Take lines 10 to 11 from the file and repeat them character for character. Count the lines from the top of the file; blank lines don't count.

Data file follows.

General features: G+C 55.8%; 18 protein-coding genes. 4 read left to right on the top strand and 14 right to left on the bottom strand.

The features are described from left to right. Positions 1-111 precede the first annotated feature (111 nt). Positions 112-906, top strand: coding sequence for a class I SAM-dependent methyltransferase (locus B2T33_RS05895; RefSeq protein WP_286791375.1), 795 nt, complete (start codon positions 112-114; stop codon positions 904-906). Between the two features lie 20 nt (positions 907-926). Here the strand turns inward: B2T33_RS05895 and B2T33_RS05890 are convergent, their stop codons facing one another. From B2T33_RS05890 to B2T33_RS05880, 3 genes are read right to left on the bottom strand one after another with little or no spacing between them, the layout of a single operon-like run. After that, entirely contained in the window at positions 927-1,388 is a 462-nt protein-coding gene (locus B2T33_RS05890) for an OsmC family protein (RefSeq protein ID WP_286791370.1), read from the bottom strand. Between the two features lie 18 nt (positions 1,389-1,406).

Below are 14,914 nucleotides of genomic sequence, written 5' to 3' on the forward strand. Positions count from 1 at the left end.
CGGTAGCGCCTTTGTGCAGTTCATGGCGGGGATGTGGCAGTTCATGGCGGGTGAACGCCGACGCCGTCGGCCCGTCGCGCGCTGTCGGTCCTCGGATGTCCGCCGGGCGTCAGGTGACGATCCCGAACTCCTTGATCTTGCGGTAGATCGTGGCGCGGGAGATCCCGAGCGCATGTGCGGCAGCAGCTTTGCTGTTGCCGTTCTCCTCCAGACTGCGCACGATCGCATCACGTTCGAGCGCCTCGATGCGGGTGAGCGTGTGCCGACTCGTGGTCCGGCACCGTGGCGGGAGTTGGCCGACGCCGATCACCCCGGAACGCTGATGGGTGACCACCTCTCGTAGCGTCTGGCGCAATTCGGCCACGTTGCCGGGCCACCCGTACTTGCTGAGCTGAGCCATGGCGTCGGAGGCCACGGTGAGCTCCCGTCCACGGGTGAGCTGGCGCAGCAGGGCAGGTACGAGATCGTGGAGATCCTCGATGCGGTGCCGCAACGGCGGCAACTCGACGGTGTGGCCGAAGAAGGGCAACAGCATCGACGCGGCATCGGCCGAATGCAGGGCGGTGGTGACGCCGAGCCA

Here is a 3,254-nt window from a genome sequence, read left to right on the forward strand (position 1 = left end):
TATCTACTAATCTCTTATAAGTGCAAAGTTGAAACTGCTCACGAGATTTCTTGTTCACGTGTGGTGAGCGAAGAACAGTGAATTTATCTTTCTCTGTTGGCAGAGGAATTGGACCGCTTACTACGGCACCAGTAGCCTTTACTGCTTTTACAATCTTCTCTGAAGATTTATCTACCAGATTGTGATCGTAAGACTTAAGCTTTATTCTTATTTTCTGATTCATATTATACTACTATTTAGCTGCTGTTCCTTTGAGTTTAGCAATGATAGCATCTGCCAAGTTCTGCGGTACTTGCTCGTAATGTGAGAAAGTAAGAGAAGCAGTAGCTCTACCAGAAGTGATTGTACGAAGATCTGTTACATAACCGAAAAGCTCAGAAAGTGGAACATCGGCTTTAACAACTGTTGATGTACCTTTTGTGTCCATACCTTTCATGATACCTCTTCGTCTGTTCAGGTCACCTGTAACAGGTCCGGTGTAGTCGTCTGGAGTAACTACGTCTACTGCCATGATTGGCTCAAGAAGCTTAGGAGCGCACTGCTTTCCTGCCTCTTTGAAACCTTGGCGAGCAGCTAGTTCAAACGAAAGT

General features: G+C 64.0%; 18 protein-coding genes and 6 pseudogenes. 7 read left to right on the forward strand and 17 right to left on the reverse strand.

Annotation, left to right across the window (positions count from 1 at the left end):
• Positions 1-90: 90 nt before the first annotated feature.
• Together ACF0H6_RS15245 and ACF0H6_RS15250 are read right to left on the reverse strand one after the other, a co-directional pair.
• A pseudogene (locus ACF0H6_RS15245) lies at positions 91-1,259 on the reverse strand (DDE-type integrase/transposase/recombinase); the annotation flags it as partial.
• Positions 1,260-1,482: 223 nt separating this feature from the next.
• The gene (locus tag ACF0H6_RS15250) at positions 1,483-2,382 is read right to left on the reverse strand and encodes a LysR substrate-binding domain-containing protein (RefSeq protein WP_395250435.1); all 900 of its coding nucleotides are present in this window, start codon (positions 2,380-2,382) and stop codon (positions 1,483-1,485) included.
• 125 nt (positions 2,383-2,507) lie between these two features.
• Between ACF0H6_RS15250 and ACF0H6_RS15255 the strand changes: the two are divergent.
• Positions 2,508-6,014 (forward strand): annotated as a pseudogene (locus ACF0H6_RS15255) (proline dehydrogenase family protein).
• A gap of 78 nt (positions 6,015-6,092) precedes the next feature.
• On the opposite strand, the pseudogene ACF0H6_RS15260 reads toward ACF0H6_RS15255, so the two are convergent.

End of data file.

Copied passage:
• Together ACF0H6_RS15245 and ACF0H6_RS15250 are read right to left on the reverse strand one after the other, a co-directional pair.
• A pseudogene (locus ACF0H6_RS15245) lies at positions 91-1,259 on the reverse strand (DDE-type integrase/transposase/recombinase); the annotation flags it as partial.